East Williston school board approves 2018-19 calendar

Rebecca Klar
Bert Cumming, a Wheatley School student, presented to the East Williston board of education about his School-Within-a-School class's recent collaboration with Life Skills students. (Photo by Rebecca Klar)

The East Williston Board of Education decided on the 2018-19 school calendar in a unanimous vote at Monday’s meeting.

The 182-day school year will begin on Sept. 4, following Labor Day, and end on June 28.

It includes days off for the holidays the district typically follows, including Rosh Hashanah, Yom Kippur, Columbus Day and Diwali.

There is also a week off in February and in April.

One change in this calendar is a day off for Election Day.

Members of the district had previously exprested concern over the safety of the students at school while it is used as a polling place, with people going in and out throughout the day.

Board President Mark Kamberg said the decision was to ensure the board does its best to “keep our buildings as safe as possible.”

“Until Nassau County responds to school district requests all across Long Island which is to remove elections from public facilities such as schools … this district has no choice but to respond as best we can to close our facilities when the opportunity presents,” Kamberg said.

The consequence, is the year going further into June, Kamberg said.

Another calendar draft the board considered ended a day earlier, on June 27, but would have been open on Election Day.

The calendar is also able to extend further into June because the state extended the Regents timeline, Kamberg said.

The longer year allowed the board to give time off for the holidays typically observed by the district, even in a tight calendar year, Trustee Robert Fallarino said.

Fallarino said that this year was particularly challenging because almost none of the holidays the district observes as days off fell on weekends.

There are also three snow days allotted in the calendar; make-up days will first be taken from the February break. If the additional snow days fall after the February break, the make-up days will be taken from the April break.

During the meeting the board also heard a presentation from students in the School-Within-a-School program about a recent collaboration with Life Skills students.

The School-Within-a-School program is an option for Wheatley students to learn in an alternative setting.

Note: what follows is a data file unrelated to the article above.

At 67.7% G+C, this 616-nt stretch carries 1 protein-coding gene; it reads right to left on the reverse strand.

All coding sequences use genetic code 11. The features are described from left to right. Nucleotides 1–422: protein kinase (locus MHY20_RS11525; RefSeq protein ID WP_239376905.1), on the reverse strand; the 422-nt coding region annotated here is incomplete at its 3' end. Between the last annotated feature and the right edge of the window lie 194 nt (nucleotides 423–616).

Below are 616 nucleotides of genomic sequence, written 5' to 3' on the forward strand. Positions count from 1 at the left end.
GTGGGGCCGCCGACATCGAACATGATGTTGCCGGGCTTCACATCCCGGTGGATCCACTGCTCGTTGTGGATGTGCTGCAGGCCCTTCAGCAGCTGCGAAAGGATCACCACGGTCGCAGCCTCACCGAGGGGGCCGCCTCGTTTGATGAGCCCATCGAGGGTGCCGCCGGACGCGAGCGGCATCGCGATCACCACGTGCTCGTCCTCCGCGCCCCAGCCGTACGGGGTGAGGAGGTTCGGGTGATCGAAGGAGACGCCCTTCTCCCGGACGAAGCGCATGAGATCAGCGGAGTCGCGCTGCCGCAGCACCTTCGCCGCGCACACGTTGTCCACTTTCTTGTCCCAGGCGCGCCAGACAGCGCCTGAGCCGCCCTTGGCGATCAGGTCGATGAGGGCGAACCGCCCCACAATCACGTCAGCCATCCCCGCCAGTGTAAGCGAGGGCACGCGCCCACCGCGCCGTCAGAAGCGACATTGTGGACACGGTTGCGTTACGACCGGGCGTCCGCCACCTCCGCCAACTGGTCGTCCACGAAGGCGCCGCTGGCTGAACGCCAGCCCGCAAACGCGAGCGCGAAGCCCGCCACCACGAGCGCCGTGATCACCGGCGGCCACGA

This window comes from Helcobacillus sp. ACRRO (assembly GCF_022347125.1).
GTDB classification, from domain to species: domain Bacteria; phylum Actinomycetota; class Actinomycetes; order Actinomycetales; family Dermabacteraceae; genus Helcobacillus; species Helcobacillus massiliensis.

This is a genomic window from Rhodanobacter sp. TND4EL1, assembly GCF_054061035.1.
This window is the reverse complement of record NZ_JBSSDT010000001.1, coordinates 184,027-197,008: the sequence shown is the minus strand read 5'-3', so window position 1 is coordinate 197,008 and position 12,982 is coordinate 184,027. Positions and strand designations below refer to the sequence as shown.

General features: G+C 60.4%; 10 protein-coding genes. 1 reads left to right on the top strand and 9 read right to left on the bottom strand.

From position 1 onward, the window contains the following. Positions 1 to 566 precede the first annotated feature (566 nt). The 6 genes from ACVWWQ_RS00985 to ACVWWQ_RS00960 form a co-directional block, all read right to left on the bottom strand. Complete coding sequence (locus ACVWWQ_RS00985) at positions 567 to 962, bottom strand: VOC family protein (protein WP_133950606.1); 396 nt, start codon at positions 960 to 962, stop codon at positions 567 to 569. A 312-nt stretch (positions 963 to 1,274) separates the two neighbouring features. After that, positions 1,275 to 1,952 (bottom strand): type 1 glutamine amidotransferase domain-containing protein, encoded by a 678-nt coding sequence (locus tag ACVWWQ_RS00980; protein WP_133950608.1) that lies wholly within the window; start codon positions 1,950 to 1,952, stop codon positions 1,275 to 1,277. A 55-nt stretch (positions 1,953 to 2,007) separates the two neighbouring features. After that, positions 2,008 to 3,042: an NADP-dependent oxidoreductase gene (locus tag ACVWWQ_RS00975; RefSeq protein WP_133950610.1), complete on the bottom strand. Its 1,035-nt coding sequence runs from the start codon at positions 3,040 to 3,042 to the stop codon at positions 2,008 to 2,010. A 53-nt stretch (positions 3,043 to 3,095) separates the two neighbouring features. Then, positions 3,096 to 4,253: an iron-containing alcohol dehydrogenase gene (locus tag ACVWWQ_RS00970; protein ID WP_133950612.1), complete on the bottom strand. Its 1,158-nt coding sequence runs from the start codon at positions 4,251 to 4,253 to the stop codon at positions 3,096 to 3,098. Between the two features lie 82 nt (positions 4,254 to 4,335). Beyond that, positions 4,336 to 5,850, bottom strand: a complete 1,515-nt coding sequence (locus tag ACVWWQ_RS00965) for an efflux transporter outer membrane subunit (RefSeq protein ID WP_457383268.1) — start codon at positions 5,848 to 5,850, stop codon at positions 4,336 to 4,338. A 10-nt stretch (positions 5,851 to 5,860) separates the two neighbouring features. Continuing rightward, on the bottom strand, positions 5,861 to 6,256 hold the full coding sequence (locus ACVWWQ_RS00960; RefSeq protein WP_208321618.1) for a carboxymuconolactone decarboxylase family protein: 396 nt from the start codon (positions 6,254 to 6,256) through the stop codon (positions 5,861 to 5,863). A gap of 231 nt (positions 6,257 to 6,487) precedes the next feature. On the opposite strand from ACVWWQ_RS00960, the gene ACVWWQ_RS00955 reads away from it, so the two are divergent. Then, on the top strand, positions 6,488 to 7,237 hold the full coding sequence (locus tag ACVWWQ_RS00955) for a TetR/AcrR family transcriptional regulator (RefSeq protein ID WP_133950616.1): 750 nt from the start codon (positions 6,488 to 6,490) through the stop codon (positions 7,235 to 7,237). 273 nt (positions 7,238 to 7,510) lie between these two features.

Students take their required social studies classes in the traditional school, and the last three periods of the day are devoted to School-Within-a-School curriculum.

The program consists of five English and three social science teachers that teach a range of courses on topics ranging form work ethics to Shakespeare.

On Wednesdays, rather than academic classes, the students participate in meetings and leadership opportunities.

The group of students presenting recently spent their time cooking with Life Skills students, creating 30-minute meals in the model of the Rachael Ray show.

Bert Cumming, one of School-Within-a-School students, said the program was great because it allowed both sets of students to get to know each other.

Gena Topping, the teacher of this School-Within-a-School class, said it helped all the students learn to converse better.

“Phones were away, they had to make eye contact with one another,” Topping said. “That’s a challenge for most human beings nowadays, and it’s not about any sort of learning disability it’s just the phones. So it was really lovely.”

Topping said the Life Skills students also became more “confident in who they are,” by talking with their peers.

The program also had an added bonus for some of her students, Topping said.

It taught them how to wash dishes – which she said a surprising number didn’t know how to do.

The students from both classes ended the project by writing a letter to Rachael Ray, inviting the celebrity chef to their upcoming Garden Party.

So far, no response from Ray.




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